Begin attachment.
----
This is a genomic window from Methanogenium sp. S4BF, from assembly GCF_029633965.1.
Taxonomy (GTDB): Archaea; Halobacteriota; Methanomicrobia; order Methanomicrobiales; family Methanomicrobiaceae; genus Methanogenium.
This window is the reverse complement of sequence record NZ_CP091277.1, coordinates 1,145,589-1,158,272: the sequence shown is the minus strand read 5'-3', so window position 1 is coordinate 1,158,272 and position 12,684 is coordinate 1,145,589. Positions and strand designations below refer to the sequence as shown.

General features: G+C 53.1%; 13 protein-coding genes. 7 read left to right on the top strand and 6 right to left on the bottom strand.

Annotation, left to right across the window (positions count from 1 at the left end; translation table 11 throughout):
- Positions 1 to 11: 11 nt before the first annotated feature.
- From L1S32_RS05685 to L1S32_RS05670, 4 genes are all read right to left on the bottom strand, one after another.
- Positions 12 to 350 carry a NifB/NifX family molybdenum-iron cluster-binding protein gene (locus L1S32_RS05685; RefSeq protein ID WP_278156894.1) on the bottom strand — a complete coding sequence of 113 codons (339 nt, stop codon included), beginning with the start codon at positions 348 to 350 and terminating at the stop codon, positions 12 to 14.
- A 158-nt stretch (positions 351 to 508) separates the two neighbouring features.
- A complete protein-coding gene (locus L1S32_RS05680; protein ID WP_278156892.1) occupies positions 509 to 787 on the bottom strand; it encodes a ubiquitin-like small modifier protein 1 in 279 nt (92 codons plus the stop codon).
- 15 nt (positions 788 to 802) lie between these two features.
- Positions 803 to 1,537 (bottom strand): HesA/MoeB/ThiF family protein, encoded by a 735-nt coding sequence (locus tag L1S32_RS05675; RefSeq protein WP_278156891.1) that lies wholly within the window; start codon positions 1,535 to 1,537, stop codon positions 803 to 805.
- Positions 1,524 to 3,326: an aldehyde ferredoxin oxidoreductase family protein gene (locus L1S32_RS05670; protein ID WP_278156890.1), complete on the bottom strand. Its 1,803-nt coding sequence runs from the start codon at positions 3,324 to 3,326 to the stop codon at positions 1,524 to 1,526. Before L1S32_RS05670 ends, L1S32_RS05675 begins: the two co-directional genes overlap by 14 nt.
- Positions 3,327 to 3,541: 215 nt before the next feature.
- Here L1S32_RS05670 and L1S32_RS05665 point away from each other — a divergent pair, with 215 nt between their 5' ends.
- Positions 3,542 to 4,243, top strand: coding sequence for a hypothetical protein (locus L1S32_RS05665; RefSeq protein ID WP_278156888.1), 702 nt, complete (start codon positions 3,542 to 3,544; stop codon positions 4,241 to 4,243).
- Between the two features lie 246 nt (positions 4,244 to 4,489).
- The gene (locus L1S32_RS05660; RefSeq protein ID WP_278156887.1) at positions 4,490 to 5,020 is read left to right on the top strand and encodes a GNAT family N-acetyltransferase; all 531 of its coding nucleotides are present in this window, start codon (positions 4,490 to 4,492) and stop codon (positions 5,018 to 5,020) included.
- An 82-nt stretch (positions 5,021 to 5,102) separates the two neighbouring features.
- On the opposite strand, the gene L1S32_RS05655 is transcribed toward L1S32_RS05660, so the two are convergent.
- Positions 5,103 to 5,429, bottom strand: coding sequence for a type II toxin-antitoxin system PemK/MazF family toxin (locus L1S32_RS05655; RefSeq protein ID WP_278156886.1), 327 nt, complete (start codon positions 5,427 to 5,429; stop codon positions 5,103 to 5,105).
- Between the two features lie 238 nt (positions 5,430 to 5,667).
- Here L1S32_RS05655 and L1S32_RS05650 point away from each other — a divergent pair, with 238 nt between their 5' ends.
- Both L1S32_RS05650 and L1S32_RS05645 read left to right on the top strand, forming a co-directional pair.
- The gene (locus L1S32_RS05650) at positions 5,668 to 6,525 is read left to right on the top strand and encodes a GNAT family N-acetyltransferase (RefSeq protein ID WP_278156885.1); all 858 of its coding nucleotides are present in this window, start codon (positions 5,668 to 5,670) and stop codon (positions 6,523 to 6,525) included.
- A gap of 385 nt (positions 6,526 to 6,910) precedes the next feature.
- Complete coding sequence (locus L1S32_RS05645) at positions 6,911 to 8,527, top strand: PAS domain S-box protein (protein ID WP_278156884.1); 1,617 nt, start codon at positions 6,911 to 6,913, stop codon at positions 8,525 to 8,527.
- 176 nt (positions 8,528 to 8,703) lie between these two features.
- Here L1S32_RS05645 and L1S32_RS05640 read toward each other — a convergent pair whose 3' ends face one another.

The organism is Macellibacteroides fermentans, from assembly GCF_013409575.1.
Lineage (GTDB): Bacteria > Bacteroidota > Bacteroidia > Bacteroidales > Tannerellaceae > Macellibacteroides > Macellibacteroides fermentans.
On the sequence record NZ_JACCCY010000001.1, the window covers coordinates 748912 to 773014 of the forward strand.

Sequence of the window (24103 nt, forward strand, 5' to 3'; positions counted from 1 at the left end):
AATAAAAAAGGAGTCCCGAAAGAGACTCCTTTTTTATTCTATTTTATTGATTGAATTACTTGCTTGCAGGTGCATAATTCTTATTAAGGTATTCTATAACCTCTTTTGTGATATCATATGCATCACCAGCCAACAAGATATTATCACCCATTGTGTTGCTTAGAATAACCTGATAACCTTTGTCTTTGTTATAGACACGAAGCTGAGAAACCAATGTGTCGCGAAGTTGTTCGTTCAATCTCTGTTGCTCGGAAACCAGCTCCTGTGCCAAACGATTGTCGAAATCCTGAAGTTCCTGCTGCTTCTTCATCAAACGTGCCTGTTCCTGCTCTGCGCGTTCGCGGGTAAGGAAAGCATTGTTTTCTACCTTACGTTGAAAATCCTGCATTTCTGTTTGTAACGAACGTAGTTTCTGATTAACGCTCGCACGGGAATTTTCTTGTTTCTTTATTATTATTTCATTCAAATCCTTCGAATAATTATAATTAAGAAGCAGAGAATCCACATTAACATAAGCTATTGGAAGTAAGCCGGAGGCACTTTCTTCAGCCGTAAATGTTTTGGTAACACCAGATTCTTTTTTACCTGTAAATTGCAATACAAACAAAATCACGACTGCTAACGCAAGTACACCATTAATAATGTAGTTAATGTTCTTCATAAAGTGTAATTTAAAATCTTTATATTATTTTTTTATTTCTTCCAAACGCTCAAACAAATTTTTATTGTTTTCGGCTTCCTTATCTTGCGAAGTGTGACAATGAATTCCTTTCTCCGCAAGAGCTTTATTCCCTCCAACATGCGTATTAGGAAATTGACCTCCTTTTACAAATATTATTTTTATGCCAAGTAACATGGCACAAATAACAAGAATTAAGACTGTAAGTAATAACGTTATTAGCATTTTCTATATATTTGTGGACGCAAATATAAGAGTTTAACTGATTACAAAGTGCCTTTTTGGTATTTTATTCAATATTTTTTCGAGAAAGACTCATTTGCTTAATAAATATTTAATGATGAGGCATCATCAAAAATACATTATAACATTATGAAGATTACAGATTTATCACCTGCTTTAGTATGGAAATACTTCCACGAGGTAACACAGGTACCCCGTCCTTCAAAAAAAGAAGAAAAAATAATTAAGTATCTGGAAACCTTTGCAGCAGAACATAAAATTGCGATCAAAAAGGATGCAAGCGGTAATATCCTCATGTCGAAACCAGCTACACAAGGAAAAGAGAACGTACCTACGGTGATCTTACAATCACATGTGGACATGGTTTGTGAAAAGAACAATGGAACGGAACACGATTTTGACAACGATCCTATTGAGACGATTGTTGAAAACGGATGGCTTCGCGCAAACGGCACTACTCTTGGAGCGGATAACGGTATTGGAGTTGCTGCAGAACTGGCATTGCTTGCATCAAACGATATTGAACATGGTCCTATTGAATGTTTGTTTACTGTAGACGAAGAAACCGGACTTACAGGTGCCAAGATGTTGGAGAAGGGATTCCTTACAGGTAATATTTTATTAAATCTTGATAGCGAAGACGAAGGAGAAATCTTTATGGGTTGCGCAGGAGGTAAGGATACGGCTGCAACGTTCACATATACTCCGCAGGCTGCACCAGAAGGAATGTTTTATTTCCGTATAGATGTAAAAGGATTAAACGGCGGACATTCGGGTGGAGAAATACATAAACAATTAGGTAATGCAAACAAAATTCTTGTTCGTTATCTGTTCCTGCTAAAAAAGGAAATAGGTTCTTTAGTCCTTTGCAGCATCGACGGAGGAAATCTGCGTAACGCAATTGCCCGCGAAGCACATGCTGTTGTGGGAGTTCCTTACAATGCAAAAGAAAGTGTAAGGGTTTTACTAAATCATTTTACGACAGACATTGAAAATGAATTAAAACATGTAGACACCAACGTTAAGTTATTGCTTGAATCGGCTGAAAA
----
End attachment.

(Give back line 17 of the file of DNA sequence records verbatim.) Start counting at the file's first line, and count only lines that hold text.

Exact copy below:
- Between the two features lie 246 nt (positions 4,244 to 4,489).